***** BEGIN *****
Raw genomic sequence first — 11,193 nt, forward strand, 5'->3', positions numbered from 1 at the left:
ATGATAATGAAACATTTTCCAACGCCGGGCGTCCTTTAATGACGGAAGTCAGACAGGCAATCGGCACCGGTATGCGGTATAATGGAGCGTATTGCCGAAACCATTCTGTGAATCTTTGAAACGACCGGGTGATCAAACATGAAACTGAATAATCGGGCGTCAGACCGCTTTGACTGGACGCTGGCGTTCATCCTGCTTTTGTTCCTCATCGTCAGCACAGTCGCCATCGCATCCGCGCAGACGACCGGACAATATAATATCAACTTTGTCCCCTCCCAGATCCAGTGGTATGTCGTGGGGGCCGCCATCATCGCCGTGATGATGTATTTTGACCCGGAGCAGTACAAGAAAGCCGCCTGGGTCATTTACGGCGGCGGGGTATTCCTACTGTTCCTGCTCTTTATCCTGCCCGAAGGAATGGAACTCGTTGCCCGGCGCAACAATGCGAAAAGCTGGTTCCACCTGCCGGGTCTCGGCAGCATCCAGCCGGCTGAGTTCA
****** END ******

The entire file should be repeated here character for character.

Raw genomic sequence first — 11,193 nt, forward strand, 5'->3', positions numbered from 1 at the left:
ATGATAATGAAACATTTTCCAACGCCGGGCGTCCTTTAATGACGGAAGTCAGACAGGCAATCGGCACCGGTATGCGGTATAATGGAGCGTATTGCCGAAACCATTCTGTGAATCTTTGAAACGACCGGGTGATCAAACATGAAACTGAATAATCGGGCGTCAGACCGCTTTGACTGGACGCTGGCGTTCATCCTGCTTTTGTTCCTCATCGTCAGCACAGTCGCCATCGCATCCGCGCAGACGACCGGACAATATAATATCAACTTTGTCCCCTCCCAGATCCAGTGGTATGTCGTGGGGGCCGCCATCATCGCCGTGATGATGTATTTTGACCCGGAGCAGTACAAGAAAGCCGCCTGGGTCATTTACGGCGGCGGGGTATTCCTACTGTTCCTGCTCTTTATCCTGCCCGAAGGAATGGAACTCGTTGCCCGGCGCAACAATGCGAAAAGCTGGTTCCACCTGCCGGGTCTCGGCAGCATCCAGCCGGCTGAGTTCA